Anthony Artis HisAt first he was enthusiastic about his craft during a 1992 visit to Ghana. “I saw the people there carve drums out of solid logs,” he says. “I had never seen anything like it. I thought I have to try something like this! “
It would be a few years before the professional musician could finally do it. Thanks to a Creative Renewal Arts Fellowship from the Indianapolis Arts Council in 1999, Artis was able to study drumming in the African lamellar style with a master from Ohio. It turned out to be natural.
Today Artis combines carpentry, blacksmithing, leatherwork and even macrame into authentic Ashiko, Dùndún, Kenkeni and Bata drums, which he sells online under the name Amoahs African Drum Works. The instruments cost between $ 350 and $ 800, and the sets cost $ 1,200.
He prefers to tailor each drum to its receiver, and from the type of wood and leather to the size and style of the drum, every detail affects the sound. “Hardwoods like oak vibrate at a higher frequency because of the density of the wood,” he says. “It’s the same with the skins. Cow skin is thicker than goat skin and therefore vibrates at different speeds. “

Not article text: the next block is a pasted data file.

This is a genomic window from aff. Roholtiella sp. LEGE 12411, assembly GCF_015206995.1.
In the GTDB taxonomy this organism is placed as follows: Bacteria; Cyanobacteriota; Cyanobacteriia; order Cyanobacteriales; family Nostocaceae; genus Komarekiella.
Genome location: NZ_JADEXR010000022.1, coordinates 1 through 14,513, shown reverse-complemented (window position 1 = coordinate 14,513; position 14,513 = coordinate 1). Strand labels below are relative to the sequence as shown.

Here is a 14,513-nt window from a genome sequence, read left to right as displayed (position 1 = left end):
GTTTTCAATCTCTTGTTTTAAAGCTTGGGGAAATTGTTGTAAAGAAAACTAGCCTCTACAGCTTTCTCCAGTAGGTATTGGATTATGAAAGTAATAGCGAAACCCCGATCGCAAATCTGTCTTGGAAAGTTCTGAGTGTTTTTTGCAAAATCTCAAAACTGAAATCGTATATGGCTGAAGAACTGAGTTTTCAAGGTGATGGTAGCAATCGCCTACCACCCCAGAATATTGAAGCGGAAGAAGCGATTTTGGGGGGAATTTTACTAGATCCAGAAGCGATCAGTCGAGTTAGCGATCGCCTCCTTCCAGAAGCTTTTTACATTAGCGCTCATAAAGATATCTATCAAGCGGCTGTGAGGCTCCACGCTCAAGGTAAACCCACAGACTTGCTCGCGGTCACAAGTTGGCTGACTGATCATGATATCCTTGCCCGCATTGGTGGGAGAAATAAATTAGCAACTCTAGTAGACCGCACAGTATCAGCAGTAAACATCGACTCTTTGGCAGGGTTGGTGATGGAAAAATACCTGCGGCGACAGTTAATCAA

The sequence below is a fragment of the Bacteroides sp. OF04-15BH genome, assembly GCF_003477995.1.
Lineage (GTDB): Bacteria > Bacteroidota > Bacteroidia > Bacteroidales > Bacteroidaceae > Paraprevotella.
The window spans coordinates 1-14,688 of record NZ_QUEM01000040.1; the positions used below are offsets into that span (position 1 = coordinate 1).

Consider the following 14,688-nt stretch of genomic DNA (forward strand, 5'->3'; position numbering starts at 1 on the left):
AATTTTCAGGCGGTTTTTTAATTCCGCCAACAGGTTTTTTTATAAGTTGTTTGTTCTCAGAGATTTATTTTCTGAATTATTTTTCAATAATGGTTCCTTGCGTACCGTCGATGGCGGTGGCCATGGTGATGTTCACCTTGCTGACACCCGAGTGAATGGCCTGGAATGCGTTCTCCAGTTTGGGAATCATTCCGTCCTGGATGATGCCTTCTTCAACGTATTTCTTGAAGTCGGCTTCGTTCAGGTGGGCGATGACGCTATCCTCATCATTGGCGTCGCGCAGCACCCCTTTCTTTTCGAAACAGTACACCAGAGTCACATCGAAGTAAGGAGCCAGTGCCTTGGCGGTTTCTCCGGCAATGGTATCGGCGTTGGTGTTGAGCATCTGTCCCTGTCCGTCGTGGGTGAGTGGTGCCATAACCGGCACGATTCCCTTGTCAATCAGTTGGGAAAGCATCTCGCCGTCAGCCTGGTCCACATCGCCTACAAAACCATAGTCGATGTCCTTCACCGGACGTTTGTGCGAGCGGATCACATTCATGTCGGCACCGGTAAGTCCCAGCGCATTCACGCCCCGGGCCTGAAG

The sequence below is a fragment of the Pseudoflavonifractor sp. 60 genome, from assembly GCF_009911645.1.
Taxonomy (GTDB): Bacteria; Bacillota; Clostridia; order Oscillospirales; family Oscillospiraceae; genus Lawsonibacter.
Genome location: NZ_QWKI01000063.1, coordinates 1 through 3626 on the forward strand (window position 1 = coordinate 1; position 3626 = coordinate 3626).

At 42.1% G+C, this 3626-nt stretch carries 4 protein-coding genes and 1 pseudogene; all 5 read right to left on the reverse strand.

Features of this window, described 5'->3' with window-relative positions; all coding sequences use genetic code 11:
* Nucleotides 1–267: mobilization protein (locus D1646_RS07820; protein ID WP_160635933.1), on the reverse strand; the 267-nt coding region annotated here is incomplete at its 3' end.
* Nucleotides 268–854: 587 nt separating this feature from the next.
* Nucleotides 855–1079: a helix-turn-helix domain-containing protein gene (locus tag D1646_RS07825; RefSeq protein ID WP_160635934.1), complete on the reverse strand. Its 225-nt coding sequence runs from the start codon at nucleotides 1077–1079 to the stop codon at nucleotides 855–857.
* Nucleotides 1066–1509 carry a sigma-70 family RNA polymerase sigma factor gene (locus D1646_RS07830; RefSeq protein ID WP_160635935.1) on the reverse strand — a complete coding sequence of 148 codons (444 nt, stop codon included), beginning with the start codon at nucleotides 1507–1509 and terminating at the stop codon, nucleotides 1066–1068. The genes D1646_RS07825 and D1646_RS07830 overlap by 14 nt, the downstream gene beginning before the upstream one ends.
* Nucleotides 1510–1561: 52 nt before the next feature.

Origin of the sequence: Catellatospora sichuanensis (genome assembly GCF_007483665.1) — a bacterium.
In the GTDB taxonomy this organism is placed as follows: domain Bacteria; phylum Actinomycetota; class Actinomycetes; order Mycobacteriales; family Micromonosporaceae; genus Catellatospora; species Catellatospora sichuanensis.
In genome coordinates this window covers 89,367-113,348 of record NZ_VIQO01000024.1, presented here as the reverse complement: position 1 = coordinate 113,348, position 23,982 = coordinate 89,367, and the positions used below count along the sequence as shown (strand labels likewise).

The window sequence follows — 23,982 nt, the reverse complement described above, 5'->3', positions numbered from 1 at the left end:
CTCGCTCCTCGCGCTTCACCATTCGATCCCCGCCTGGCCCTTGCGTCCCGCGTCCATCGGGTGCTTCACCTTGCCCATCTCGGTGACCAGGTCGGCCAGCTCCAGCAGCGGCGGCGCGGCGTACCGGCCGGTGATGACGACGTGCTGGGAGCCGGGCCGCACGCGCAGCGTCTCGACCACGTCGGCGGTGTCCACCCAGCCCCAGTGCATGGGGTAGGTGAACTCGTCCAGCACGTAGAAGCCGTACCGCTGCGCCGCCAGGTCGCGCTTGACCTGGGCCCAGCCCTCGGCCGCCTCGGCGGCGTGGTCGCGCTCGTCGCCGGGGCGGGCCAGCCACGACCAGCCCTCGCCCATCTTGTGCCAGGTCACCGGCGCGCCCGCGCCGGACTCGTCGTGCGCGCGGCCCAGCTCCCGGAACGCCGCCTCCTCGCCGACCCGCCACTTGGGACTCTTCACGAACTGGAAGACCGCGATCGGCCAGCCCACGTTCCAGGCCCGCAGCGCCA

To start a drum, Artis uses a circular saw to cut angled wooden slats, then glue their long edges together to form the body of the instrument. Once dry, he levels and grinds the wood, shapes and welds steel bars to make the drum’s retaining rings. To shape the head of the drum, Artis stretches a damp cow or goat skin over the wooden body. Once the skin is dry, he runs ropes through a series of rings on the top and bottom to tighten and tone it up.
Each drum takes about two weeks to complete, and Artis admits it is a laborious, unusual craft. “I’m pretty much the only person in Indiana who does this,” he says.